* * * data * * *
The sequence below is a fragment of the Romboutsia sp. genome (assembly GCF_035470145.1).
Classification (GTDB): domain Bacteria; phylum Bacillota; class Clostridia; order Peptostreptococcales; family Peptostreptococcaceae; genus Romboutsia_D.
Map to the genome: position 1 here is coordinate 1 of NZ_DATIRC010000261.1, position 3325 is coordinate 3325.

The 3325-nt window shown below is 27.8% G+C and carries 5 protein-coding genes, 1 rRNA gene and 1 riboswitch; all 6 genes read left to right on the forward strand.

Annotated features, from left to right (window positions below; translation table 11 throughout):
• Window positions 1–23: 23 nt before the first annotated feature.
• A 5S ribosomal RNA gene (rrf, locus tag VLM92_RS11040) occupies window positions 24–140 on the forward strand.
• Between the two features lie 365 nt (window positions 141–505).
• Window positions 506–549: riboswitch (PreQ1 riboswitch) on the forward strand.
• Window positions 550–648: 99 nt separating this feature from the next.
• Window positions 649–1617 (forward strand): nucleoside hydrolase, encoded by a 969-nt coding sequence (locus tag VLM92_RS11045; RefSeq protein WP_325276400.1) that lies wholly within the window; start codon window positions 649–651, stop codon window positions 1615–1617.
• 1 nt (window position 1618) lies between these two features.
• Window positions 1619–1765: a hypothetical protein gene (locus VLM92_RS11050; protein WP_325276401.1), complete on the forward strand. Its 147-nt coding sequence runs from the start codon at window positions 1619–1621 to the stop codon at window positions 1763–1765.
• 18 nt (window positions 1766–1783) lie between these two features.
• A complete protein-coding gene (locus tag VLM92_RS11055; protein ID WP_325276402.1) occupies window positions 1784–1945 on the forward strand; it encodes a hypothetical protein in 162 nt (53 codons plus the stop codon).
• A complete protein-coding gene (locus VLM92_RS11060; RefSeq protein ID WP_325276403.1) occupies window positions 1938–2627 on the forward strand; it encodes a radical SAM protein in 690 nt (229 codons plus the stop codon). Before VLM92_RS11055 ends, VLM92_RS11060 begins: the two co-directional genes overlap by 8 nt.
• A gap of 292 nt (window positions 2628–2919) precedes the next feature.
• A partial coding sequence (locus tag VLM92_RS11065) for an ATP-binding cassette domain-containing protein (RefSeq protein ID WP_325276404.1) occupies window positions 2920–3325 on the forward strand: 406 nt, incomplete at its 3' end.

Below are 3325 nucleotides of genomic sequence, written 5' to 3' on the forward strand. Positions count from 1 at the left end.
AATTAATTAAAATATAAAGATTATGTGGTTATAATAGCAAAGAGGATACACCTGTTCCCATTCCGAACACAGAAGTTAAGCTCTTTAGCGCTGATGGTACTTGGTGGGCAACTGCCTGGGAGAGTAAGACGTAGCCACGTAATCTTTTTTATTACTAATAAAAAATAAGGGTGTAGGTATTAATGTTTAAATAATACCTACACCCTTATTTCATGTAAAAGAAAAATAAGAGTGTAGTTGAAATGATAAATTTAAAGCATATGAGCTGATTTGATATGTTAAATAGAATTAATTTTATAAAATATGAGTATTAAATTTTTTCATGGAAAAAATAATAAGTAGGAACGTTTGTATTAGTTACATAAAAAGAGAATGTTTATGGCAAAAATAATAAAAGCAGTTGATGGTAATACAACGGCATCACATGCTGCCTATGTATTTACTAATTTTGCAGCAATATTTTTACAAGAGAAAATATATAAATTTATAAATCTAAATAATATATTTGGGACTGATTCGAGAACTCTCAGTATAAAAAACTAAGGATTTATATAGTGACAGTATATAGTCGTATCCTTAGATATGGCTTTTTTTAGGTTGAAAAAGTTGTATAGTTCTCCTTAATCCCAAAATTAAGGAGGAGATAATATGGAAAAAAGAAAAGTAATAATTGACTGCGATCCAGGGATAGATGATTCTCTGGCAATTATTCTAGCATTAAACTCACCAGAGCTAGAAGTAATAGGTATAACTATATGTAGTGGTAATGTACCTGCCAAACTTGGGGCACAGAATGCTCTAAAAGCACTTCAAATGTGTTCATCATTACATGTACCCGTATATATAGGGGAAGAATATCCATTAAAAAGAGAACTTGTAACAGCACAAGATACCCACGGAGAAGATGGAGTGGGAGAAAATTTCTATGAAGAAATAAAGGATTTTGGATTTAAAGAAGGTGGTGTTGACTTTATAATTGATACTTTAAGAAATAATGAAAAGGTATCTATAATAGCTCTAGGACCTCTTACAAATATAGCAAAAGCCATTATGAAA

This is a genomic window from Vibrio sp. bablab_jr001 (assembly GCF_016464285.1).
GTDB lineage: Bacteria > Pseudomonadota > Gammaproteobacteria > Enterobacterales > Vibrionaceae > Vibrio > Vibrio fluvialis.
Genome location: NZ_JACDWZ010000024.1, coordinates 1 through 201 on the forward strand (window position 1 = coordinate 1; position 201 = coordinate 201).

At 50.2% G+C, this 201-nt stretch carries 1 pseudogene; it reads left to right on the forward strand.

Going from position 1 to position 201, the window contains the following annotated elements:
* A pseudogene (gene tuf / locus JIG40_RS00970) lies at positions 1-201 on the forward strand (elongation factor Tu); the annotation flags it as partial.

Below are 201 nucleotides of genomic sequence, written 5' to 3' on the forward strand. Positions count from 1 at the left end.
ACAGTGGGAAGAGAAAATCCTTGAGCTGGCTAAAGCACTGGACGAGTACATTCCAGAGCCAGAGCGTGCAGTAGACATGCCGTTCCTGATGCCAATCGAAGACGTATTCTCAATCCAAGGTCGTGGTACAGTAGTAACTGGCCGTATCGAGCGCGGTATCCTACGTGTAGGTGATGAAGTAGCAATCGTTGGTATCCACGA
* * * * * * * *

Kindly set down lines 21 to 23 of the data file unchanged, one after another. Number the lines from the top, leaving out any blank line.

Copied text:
This is a genomic window from Vibrio sp. bablab_jr001 (assembly GCF_016464285.1).
GTDB lineage: Bacteria > Pseudomonadota > Gammaproteobacteria > Enterobacterales > Vibrionaceae > Vibrio > Vibrio fluvialis.
Genome location: NZ_JACDWZ010000024.1, coordinates 1 through 201 on the forward strand (window position 1 = coordinate 1; position 201 = coordinate 201).